It is important for a sheriff to “network” with other agencies — local, state and federal — Howard said.
“We are doing no networking with the feds.”
He used a massive drug bust in Screven County last year as an example of how such partnerships are successful.
“Screven County Sheriff Mike Kile worked with federal agencies,” and the sting netted several arrests from not only Screven County, but Statesboro and other areas, he said.
Brown recently told the Statesboro Herald he stopped receiving federal prisoners earlier this year because he needs the space for local inmates. He has cited a need for a jail expansion, a need that Bulloch County Manager Tom Couch acknowledged existed far before Brown’s election in 2016.
But Howard disagrees with the decision to refuse federal inmates, who each bring in $50 revenue daily.
By not accepting federal inmates to be housed in the jail, the county is losing “$400,000 to $500,000 a year,” he said, adding that he supports a suggestion to use available bed space in the adjacent Bulloch County Correctional Institution to house inmates.
He praised Brown’s Drug Abuse Resistance and Education, or DARE, efforts.
“DARE officers do a whale of a job, and I have no complaints with that,” he said.
But if elected, he said he hopes to add the Choosing Healthy Activities and Methods Promoting Safety, or CHAMPS, program as well. Designed by the Georgia Sheriff’s Association, the program is aimed at fifth-graders.
Howard also spoke of the importance of a sheriff working closely with county leaders for the betterment of citizens.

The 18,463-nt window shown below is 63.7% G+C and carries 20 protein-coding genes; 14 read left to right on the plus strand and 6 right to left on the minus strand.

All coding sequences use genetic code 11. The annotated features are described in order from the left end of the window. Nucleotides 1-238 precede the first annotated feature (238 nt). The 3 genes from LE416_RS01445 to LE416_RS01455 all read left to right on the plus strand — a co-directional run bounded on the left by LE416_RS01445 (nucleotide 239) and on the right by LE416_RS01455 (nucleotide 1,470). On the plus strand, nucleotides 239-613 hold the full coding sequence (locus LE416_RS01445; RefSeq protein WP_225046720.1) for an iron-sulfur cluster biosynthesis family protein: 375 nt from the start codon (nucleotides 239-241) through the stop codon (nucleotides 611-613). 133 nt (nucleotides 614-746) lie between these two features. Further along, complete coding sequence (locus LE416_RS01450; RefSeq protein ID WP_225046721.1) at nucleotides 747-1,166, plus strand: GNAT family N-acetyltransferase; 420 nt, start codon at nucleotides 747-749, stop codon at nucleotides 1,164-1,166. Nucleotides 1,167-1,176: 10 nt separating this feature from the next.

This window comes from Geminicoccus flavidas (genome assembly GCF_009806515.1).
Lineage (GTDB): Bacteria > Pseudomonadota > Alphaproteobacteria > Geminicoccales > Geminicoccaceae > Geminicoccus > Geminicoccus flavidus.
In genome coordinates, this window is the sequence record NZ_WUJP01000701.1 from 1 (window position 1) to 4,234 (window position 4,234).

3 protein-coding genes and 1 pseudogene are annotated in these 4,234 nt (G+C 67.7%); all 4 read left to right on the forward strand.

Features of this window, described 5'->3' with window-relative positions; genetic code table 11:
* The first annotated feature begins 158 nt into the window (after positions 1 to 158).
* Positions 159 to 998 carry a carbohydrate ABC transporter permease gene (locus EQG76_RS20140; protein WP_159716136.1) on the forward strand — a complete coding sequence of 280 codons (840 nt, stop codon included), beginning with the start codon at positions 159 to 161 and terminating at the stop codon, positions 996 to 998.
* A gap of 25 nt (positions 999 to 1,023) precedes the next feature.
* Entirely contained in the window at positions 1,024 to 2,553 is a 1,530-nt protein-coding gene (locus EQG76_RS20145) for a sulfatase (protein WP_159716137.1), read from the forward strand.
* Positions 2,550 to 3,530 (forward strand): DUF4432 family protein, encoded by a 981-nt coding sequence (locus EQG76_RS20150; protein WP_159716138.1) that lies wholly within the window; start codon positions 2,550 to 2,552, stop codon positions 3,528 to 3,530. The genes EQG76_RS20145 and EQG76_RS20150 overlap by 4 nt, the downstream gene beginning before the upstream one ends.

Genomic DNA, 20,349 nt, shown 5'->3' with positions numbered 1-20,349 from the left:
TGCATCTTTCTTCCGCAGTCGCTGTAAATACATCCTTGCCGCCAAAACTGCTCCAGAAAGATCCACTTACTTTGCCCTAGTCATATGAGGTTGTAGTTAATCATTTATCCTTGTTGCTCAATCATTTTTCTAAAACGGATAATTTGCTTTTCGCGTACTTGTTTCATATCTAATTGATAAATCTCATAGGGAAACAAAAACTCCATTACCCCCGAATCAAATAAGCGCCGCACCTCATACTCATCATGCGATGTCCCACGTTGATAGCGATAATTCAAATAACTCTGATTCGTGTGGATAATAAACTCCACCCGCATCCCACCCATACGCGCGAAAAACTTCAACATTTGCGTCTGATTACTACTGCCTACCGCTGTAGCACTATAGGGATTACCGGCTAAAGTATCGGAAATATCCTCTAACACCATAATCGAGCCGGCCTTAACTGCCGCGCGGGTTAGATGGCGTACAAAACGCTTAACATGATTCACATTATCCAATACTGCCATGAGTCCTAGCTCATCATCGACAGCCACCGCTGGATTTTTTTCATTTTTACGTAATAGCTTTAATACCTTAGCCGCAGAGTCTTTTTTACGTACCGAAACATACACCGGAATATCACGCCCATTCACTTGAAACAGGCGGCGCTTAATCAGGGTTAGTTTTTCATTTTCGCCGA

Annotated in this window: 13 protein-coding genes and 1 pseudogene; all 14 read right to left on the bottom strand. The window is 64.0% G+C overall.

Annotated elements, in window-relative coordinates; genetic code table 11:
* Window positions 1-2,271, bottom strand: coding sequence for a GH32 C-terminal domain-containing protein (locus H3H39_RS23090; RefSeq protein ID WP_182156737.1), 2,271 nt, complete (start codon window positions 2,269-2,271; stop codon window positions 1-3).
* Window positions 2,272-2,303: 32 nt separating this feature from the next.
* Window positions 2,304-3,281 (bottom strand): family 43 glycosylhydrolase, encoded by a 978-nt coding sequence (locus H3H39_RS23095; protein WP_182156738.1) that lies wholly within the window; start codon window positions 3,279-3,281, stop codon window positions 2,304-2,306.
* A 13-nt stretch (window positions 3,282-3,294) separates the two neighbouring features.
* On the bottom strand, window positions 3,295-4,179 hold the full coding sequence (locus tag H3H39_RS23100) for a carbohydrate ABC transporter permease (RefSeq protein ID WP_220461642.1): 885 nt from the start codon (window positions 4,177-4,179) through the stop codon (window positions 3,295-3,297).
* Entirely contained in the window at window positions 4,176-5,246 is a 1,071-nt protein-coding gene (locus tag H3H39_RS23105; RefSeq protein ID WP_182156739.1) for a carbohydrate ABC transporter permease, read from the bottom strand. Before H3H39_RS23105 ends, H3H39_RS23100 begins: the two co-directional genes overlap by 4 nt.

“Brown has publicly threatened to sue commissioners if he didn’t get what he wants. I looked back at (a video of a sheriff’s debate between Brown and another candidate in 2016) and he made that threat during the debate,” he said.
Problems arise when one department makes demands that could affect other departments, he told the group.
“When you rob Peter to pay Paul, you end up with potholes and unpaved dirt roads.”
Another idea he spoke of was to use “veterans, retired officers” and others as reserve deputies in situations in which a certified officer is not needed. The positions could be voluntary or paid at a lower rate that a deputy, he said.
In wrapping up, Howard promised that, if elected, he would be a good steward of taxpayers’ money, work with the county leaders to resolve budget and jail overcrowding concerns, engage in partnerships with other governmental and law enforcement agencies, and keep the public better informed about what is going on within the Sheriff’s Office.
“We have got to do the best with the people’s money that we can do,” he said. “We have got to have an administrator who is not in it for political or personal gain, one who will work with commissioners, communicate with the public, who networks with partners. One person can’t win the race.”
Derr said Brown will be able to address the Bulloch County Republican Party at its next meeting Oct. 8. The Statesboro Herald will be present to cover the upcoming meeting and Brown’s presentation.
Herald reporter Holli Deal Saxon may be reached at (912) 489-9414.